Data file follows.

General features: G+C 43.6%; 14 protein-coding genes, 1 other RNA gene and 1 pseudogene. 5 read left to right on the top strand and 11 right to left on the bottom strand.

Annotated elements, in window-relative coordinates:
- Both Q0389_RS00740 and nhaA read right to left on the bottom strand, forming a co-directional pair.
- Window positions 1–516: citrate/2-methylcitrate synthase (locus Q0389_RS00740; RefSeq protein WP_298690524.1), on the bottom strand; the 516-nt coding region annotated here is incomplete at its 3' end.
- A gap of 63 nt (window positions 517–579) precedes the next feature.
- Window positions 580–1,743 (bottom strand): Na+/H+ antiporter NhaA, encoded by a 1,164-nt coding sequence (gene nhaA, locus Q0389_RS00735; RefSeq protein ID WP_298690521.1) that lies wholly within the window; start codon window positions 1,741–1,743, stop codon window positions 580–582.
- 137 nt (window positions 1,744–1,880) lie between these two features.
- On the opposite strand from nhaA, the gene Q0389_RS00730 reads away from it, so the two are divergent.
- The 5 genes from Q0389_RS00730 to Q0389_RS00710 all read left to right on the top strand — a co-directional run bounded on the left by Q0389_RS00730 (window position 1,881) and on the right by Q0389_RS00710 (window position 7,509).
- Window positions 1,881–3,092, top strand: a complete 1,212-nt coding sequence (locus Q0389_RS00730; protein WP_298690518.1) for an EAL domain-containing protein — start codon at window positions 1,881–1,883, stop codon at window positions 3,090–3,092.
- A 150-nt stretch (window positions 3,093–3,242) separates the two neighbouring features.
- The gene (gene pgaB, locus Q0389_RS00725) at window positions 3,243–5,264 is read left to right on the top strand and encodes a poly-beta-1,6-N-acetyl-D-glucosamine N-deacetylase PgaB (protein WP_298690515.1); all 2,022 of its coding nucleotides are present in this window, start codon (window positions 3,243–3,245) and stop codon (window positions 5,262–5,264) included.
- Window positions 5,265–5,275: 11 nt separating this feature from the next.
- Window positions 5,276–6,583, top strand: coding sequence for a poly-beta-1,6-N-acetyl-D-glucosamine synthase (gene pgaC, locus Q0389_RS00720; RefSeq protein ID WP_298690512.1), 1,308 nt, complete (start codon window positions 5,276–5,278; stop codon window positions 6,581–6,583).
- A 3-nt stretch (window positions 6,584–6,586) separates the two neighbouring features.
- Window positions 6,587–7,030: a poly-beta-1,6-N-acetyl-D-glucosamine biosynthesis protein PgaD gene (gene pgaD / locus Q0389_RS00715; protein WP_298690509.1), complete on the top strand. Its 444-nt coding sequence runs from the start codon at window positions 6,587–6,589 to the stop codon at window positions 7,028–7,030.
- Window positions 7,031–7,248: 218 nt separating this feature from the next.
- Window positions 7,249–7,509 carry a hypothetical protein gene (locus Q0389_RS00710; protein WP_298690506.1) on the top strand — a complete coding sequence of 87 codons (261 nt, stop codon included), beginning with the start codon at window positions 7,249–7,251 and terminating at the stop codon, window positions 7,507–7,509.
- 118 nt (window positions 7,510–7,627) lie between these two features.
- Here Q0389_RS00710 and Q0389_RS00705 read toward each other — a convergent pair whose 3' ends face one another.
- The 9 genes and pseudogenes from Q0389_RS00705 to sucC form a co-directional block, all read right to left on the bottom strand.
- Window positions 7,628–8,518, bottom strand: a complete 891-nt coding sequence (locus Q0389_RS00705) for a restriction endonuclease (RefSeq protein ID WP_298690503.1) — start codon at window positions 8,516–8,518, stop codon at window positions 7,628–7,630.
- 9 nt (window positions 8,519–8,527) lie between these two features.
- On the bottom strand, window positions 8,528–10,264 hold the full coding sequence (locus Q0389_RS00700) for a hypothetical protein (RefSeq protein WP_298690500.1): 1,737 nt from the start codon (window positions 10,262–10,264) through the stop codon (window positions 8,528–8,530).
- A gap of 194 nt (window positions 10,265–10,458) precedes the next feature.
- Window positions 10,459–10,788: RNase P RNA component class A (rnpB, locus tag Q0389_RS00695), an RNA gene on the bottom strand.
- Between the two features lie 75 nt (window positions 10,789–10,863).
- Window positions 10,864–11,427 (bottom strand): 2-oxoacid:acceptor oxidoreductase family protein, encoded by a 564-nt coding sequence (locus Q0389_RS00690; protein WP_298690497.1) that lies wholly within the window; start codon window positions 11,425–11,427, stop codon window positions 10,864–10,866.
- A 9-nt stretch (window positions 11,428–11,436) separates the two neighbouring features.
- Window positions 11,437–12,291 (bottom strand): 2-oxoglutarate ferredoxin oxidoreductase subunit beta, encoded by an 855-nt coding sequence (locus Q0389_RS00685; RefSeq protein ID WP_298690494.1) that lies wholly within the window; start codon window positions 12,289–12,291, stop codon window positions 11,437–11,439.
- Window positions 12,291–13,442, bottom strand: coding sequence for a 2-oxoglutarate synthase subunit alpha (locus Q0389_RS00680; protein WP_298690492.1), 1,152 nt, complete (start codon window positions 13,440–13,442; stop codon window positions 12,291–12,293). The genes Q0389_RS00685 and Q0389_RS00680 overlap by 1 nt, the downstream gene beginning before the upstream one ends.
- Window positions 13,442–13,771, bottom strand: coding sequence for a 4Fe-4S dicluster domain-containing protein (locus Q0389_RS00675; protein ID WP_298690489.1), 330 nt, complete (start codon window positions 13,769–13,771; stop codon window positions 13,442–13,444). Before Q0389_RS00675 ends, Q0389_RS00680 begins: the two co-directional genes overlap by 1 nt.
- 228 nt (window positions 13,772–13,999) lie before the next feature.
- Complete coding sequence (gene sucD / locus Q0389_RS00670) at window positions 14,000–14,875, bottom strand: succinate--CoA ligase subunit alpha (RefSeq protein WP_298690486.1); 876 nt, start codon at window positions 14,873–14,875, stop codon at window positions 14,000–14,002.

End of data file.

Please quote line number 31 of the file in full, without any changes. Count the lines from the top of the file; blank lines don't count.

- Window positions 12,291–13,442, bottom strand: coding sequence for a 2-oxoglutarate synthase subunit alpha (locus Q0389_RS00680; protein WP_298690492.1), 1,152 nt, complete (start codon window positions 13,440–13,442; stop codon window positions 12,291–12,293). The genes Q0389_RS00685 and Q0389_RS00680 overlap by 1 nt, the downstream gene beginning before the upstream one ends.